3. Wave Equation on the Composite Real Line

Let denote the vertical displacement of a string from the -axis at position in time . We assume that the string possesses is undergoing small amplitude transverse vibrations so that satisfies the wave equation [5]

for all and .

We also assume that we know the position and speed of the string in time. We are given an initial displacement and initial velocity

Consider the initial value problem

The solution of initial value problem is given by the d'Alembert formula:

Let us consider two initial boundary value problems.

First:

(3)

Second

(4)

where

Theorem 2. If the function is a solution of the initial value problem (4) and an initial displacement is defined by

then the function

where

(5)
(6)

is a solution of the initial value problem (3).

Proof. For operator the following identity holds true, where Applying Theorem 1, we have complete the proof.

Corollary 1. If in (5)-(6) we put , then the solution of problem (3) has the form:

(7)
(8)

Now we can prove an analogue of the d'Alembert formula for the initial boundary value problem (3).

Corollary 2. The solution of the initial boundary value problem (3) is given by the similar d'Alembert formula:

4. Heat Equation on Composite Real Line

In the special case of heat propagation in an isotropic and homogeneous medium in the first-dimensional space, heat conduction equation is [4]

where is a temperature as a function of time and space; is the rate of change of temperature at the point ; is the second- order partial derivatives (thermal conduction) of temperature, is a material-specific quantity depending on the thermal conductivity, the density and the heat capacity. The heat equation is a consequence of Fourier's law of cooling.

If the medium is not the whole space, in order to solve uniquely heat equation we also need to specify boundary conditions for . With an eye to determine uniqueness of solution in the whole space it is necessary to assume an exponential bound on the growth of solution, this assumption is consistent with observed experiments.

Let is a temperature as a function of time and space. We assume that satisfies the heat equation for all and . We also assume that we know the initial temperature of the rod in time . We are given an initial distribution of temperature field Let us consider the initial value problem

This is usually called the Cauchy problem for the heat equation in first- dimensional space. If we consider this equation on the whole real line, then we do not need to worry about boundary conditions and the solution is given by Poisson 's formula:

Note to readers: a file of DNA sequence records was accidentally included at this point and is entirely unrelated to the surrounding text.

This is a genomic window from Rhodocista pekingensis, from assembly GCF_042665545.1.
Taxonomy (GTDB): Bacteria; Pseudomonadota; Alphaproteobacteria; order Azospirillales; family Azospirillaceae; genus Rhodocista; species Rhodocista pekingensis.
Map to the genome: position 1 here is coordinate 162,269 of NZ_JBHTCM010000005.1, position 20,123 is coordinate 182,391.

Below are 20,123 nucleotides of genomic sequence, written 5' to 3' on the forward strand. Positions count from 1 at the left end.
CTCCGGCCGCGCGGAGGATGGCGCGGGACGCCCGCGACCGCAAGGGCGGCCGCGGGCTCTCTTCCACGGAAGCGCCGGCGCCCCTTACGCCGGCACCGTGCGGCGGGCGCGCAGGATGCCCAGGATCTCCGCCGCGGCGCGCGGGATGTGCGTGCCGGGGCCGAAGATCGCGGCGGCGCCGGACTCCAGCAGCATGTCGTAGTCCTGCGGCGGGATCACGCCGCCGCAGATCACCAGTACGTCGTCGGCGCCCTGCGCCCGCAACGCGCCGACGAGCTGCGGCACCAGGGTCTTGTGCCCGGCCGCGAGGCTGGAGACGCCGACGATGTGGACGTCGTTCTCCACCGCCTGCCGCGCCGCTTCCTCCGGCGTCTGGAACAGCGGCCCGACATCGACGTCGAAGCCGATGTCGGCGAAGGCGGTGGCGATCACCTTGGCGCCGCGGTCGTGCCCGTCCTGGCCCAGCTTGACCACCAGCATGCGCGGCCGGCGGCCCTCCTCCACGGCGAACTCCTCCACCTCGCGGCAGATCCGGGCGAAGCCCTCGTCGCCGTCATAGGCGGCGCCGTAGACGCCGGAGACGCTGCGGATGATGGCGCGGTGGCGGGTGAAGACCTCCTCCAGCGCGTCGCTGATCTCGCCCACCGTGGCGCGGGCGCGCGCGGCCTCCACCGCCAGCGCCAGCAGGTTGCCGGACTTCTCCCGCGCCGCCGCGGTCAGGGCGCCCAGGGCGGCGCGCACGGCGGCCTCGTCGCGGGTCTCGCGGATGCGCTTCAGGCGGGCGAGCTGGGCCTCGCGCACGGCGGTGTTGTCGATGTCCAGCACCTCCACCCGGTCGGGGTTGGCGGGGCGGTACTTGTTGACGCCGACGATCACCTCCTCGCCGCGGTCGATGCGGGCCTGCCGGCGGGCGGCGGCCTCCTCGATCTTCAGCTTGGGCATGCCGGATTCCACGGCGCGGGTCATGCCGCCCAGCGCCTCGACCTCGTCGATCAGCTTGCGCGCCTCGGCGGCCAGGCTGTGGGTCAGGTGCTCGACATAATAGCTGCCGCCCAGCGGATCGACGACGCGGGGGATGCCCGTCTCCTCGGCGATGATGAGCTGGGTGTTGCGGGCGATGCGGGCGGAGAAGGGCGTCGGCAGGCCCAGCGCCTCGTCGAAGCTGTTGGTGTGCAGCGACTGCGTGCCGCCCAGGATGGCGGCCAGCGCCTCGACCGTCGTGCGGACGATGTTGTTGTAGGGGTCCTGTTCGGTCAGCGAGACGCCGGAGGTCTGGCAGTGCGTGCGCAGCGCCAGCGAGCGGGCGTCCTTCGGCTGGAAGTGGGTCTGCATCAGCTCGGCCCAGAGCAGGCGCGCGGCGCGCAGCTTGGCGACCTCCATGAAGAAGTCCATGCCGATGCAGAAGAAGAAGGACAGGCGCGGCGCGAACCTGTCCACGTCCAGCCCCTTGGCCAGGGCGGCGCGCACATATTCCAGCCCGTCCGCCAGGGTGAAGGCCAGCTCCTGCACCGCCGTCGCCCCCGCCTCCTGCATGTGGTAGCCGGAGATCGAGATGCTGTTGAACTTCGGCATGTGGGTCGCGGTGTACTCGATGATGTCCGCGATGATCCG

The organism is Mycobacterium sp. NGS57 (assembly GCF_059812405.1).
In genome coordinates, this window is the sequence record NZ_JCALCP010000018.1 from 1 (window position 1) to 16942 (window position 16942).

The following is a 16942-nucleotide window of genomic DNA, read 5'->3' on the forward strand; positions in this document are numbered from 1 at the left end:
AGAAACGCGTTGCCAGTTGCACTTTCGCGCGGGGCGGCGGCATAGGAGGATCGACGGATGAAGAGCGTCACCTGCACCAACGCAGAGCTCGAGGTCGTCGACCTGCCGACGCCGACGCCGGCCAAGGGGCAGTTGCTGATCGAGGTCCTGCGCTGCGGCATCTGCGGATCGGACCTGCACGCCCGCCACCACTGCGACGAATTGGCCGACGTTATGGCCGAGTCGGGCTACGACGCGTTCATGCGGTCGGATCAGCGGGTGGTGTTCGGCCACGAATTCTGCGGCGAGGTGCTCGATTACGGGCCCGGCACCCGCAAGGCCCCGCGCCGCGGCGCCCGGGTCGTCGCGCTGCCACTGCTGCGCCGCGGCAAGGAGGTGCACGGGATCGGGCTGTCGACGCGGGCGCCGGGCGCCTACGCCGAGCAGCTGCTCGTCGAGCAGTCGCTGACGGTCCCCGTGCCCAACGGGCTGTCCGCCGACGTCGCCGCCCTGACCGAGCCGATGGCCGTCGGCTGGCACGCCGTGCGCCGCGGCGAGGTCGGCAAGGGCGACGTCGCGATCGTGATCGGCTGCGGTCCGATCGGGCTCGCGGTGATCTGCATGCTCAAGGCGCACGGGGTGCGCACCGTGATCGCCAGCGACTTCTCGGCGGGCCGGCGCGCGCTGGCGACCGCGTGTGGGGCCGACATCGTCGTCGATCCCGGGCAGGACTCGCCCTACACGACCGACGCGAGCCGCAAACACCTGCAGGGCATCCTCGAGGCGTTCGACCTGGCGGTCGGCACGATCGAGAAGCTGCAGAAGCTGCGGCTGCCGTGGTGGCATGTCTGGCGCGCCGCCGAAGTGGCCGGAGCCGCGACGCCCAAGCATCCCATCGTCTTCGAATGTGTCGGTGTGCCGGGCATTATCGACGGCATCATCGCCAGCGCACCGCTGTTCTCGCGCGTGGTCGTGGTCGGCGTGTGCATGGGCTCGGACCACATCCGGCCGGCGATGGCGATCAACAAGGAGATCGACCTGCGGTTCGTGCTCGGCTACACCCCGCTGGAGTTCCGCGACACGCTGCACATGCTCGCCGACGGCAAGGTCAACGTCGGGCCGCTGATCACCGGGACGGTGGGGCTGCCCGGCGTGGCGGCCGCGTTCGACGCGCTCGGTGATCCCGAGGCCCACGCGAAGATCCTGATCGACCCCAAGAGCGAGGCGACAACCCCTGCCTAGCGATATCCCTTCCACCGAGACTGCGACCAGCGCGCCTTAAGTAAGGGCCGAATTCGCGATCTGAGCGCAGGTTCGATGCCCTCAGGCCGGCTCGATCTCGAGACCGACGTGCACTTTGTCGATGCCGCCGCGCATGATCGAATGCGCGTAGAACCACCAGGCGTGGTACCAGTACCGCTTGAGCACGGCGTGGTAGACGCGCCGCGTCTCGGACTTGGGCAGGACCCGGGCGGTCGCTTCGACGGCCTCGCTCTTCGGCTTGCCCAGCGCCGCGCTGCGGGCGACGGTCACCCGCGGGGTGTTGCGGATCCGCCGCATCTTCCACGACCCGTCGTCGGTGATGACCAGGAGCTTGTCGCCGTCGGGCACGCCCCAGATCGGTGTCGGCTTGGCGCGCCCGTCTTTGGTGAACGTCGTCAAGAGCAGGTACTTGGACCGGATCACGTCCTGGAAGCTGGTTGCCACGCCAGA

Consider two initial boundary value problems over the composite real line.

First:

(9)

Second:

(10)

where

Theorem 3. If the function is a solution of the initial value problem (10) and an initial displacement is defined by formulas

then the function

where

(11)
(12)

is a solution of the initial value problem (9).

Proof. For operator the following identity is true, where Applying Theorem 1, we have complete the proof.

Corollary 3. If in (11)-(12) we put , then the solution of problem (9) has the form:

(13)
(14)

Corollary 4. The solution of the initial boundary value problem (9) is given by similar Poisson's formula:

5. The Dirichlet Problem for the Laplace Equation

Let be harmonic on the upper half-plane , continuous on and satisfies the conditions

Then the function

is harmonic in the upper half plane and has the boundary values , wherever is continuous. The last formula is called Poisson integral formula [7].

Consider two initial boundary value problems over the composite real line.

First:

(15)

Second:

(16)

where

Theorem 4. If the function is a solution of the initial value problem (16) and an initial displacement is defined by formulas

then the function

defined by formulas

(17)
(18)

is a solution of the initial value problem (15).

Proof. For operator the following identity is true, where Applying Theorem 1, we have complete the proof.

Corollary 5. If in (17)-(18) we put , then the solution of problem (15) has the form:

Corollary 6. The solution of the boundary value problem (15) is given by similar Poisson's formula:

References

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[3]  Samko, S.G., Kilbas, A.A. and Marichev, O.I., Fractional Integralsand Derivatives: Theory and Applications, Gordon and Breach, New York (1993).
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[12]  O.E. Yaremko, Transformation operator and boundary value problems, Differential Equation. Vol. 40, No. 8, 2004, pp. 1149-1160